A Black Girl's Beauty is Not Determined by the Length of Her Hair

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by Lacrisha Honeybrown @Lacrisha.Honeybrown

During a conversation with a Black man a few weeks ago, in the presence of another Black woman, it happened. Again. I felt the need to defend my hair length. As soon as the exchange ended, I was haunted. Disturbed by the incessant occurrence of having to exculpate my existence, my beauty. Before I could properly process what I was doing and stop myself, I had JUSTIFIED MY HAIR LENGTH. Justified. As if there was something wrong or ugly about it, as if I was less attractive because my hair length was modest, even average, for a Black girl. A Black man had informed me, proudly and perhaps innocently, in front of another woman with longer hair that his hair had been longer than mine “at one point.”
We’ve all heard or said The Defenses before. “My hair used to be really long BUT.” “That perm my mom forced me to get broke my hair off, girl.” “I told the hairdresser to just cut my split ends and she cut a few inches off. It’ll grow back.” “I did the big chop.” We’ve all cringed at the “bald head scallywag” jokes on the middle school playground, subconsciously brushed down gelled up baby hairs to ensure ourselves that we had edges, dodge that jab. Why is brushing down gelled up baby hairs even a thing? Doesn’t this act implicitly ingrain the message that natural edges are unruly or unsightly?

Then, the fact that this man prefaced the hair length comparison statement with “no disrespect but…” had clearly, immediately and innately activated the need for me to defend myself, defend my hair. It made the statement inherently disrespectful and suggested a hair inferiority. “Well, I’m not offended because I chopped all of my hair off. I did the big chop.” I blurted out as I recovered and attempted to hide my chagrin under the guise of enlightening my peers with indisputable facts. I might as well have said, “So you see, your hair was only longer than mine by default. You are not better than me, your hair does not grow longer or faster. I started over. So there. My hair is freaking awesome dude BE HUMBLE!”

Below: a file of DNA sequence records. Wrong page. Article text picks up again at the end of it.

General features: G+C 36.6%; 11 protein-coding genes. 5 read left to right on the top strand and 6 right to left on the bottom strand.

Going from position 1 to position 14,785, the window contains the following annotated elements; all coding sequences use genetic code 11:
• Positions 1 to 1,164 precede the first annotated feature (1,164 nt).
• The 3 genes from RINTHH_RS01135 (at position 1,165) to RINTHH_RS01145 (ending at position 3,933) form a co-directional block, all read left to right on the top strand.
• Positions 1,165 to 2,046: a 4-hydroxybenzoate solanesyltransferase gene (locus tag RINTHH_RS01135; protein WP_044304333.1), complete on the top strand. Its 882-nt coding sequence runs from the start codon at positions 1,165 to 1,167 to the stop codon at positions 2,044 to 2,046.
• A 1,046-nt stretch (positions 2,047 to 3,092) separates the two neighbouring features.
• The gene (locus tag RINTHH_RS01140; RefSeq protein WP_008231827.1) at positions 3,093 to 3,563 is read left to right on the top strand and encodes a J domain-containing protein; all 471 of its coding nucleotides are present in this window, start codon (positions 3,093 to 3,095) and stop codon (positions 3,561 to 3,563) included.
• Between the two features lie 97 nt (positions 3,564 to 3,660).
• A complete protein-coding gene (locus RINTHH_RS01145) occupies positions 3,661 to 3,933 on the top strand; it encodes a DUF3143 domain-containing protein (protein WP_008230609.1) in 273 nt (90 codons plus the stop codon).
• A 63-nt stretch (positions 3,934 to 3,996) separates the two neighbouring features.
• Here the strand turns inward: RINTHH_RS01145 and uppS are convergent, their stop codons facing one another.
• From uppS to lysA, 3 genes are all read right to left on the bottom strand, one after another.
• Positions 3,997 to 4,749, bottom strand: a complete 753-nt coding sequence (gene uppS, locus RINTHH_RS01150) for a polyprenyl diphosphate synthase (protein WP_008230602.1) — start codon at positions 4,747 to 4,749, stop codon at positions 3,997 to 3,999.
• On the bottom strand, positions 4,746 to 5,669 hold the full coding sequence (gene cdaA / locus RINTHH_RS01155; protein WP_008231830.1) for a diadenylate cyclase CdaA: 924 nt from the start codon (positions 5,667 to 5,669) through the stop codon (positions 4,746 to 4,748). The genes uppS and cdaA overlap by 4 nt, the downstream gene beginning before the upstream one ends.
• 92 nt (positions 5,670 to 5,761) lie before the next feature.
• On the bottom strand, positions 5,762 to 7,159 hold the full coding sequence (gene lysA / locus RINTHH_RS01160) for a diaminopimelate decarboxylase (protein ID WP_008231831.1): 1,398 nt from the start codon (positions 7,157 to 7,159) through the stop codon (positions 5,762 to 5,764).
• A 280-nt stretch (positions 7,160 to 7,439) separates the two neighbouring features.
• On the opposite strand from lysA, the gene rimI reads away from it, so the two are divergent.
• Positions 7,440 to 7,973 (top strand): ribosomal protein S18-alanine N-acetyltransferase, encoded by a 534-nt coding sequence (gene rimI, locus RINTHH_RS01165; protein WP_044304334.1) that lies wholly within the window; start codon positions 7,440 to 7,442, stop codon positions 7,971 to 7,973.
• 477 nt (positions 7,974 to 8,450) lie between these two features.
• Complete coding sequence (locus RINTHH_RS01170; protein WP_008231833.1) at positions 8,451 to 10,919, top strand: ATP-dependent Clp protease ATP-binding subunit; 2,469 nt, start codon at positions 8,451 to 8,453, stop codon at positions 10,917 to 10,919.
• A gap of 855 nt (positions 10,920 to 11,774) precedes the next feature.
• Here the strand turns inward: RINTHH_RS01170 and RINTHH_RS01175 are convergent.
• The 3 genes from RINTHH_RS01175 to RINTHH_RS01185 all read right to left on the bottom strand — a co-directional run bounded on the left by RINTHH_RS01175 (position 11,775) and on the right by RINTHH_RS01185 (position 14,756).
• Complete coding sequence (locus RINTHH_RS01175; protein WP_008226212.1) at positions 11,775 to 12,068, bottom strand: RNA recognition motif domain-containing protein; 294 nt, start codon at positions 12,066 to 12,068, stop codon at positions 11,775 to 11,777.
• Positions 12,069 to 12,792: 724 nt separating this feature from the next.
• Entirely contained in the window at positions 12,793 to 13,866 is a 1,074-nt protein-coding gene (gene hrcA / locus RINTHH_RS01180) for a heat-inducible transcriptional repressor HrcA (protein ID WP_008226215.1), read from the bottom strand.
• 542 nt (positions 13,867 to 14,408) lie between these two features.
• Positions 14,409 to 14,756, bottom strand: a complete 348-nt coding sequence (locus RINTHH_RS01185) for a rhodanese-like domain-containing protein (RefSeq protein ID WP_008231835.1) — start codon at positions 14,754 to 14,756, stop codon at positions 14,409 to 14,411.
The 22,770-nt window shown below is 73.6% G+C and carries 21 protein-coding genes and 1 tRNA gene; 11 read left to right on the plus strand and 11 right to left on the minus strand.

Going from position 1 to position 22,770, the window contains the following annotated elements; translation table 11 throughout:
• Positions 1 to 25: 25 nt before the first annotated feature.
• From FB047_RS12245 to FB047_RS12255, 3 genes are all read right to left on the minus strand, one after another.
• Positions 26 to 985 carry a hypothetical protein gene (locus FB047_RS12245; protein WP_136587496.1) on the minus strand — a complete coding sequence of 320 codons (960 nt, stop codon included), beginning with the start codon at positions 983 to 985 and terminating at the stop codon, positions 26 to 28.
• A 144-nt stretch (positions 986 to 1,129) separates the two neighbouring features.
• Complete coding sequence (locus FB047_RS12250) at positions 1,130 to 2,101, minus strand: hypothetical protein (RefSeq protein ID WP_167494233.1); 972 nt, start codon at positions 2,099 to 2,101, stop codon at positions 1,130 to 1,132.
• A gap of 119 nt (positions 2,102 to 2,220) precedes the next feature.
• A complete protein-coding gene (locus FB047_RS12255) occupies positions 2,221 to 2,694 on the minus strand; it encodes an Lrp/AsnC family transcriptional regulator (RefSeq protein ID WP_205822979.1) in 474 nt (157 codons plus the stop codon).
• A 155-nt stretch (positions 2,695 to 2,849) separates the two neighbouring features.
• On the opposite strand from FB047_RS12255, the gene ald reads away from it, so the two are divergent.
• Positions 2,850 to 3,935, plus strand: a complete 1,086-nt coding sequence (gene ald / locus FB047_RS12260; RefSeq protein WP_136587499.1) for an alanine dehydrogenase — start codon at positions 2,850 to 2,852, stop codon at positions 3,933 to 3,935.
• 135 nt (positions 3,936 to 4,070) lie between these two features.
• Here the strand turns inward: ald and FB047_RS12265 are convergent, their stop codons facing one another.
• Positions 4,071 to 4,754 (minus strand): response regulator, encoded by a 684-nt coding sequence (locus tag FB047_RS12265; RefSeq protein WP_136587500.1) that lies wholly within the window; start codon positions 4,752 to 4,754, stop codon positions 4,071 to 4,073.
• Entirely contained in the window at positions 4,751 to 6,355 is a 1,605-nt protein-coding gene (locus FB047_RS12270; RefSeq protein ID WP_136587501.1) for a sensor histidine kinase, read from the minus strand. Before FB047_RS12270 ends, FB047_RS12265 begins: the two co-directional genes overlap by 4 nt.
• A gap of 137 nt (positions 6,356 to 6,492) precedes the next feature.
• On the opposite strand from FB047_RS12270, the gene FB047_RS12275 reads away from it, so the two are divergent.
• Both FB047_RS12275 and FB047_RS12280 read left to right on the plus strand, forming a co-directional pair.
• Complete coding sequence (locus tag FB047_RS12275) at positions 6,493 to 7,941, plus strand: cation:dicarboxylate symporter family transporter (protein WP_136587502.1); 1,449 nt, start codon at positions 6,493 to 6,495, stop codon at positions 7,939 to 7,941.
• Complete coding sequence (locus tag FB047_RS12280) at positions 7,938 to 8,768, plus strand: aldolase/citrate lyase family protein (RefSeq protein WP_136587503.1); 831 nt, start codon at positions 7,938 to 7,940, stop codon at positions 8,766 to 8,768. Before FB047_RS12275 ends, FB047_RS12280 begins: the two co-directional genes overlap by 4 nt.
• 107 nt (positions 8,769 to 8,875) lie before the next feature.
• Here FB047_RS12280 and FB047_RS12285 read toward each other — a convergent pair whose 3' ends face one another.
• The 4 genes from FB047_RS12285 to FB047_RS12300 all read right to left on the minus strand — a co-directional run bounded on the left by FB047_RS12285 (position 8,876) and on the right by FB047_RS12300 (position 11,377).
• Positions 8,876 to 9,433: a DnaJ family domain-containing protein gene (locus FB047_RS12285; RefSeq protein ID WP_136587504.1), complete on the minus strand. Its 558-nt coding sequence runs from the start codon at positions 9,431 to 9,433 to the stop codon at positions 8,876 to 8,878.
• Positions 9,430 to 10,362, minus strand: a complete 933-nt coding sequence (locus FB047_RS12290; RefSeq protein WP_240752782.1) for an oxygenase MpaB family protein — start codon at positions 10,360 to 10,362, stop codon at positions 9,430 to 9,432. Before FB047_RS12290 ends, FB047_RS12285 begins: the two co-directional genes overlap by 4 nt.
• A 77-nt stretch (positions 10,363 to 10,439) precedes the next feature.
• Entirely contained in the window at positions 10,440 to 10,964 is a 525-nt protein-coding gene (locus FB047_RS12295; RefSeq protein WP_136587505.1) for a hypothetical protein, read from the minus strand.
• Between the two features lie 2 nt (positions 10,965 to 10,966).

A similar microaggression was facilitated by a white female coworker a few months prior. In the same breath of her complimenting how full, cute, and suiting my afro puff debut at work was, she denigrated another sister, A Black female acquaintance of hers that she couldn’t, for the life of her, decode why the woman had opted to wear a ponytail that was “this” (she demonstrated for dramatic effect with her finger and thumb barely separated) long.

That Sunday evening after The Defense, I moisturized and cornrowed my curls in my bedroom whilst getting lost and mesmerized by the gentle crooning of Jill Scott playing in the background of my makeshift hair salon. I was preparing for my next protective style while giving Queen Latifah in Set It Off vibes with my straight-back, tightly and neatly plaited locks. In my meditative thug life glory, I forced myself to decompress from the week’s weariness and anticipated the new beginning of the next week. I had survived yet another conventional beauty standard microaggression and had lived to defend myself another day. I wondered, “When?”

When exactly are we going to stop scrutinizing a fish by its ability to climb a tree? When we’re made of the same star essence and universe rain from which our hair, like trees and flowers, sprout. Spiral upward to greet the sun’s rays. Voluminous. Luminous. Copious. Billowing. Created to rise, magnificently blossom, and be spatially excellent. Outsmarting and gently defeating gravity in unique testament to an especially magic divinity. An enchanting intensity that somehow shines through even in a brush cut.
Our hair is meant to curl, coil, jump, and leap! Stretch and shout for joy. Vibrate, an antenna majestically intertwined with the galaxy. Humidity forecasts strong springiness with a slight chance of shrinkage and a high chance of slayage. Encounters with heat engender silkiness. Water, softly rippling waves. Air, flourishing kinks proudly riding the breeze. Requiring nourishment like the soil. A mirror of the Earth. Black Girl Radiance is not defined by hair length: Our magic is far too big and resilient for that.

Lacrisha is a healing, growth, and wellness enthusiast who likes to spend her spare time participating in sophisticated ratchet hippie thug scholar things like lamenting adulting and reading books. She is a proud alumna of both the illustrious Howard University and North Carolina Central University.

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